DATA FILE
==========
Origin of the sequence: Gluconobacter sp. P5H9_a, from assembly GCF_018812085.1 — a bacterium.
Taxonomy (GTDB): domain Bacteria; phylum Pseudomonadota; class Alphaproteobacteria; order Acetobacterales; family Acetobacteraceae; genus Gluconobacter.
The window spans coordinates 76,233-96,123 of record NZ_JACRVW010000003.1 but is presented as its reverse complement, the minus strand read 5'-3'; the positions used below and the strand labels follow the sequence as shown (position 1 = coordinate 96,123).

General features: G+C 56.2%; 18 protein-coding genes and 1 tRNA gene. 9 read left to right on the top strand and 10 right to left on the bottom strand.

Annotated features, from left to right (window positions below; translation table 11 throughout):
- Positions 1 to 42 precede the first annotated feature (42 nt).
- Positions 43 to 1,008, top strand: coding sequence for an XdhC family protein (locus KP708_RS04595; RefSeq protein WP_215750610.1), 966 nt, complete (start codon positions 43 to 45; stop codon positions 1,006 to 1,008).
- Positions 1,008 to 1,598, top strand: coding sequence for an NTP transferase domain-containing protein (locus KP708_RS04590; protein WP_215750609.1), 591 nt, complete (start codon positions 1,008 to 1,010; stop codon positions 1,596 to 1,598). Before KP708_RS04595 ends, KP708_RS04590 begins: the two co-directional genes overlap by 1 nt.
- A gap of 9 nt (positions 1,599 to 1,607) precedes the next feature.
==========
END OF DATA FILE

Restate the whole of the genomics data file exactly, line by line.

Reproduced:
Origin of the sequence: Gluconobacter sp. P5H9_a, from assembly GCF_018812085.1 — a bacterium.
Taxonomy (GTDB): domain Bacteria; phylum Pseudomonadota; class Alphaproteobacteria; order Acetobacterales; family Acetobacteraceae; genus Gluconobacter.
The window spans coordinates 76,233-96,123 of record NZ_JACRVW010000003.1 but is presented as its reverse complement, the minus strand read 5'-3'; the positions used below and the strand labels follow the sequence as shown (position 1 = coordinate 96,123).

General features: G+C 56.2%; 18 protein-coding genes and 1 tRNA gene. 9 read left to right on the top strand and 10 right to left on the bottom strand.

Annotated features, from left to right (window positions below; translation table 11 throughout):
- Positions 1 to 42 precede the first annotated feature (42 nt).
- Positions 43 to 1,008, top strand: coding sequence for an XdhC family protein (locus KP708_RS04595; RefSeq protein WP_215750610.1), 966 nt, complete (start codon positions 43 to 45; stop codon positions 1,006 to 1,008).
- Positions 1,008 to 1,598, top strand: coding sequence for an NTP transferase domain-containing protein (locus KP708_RS04590; protein WP_215750609.1), 591 nt, complete (start codon positions 1,008 to 1,010; stop codon positions 1,596 to 1,598). Before KP708_RS04595 ends, KP708_RS04590 begins: the two co-directional genes overlap by 1 nt.
- A gap of 9 nt (positions 1,599 to 1,607) precedes the next feature.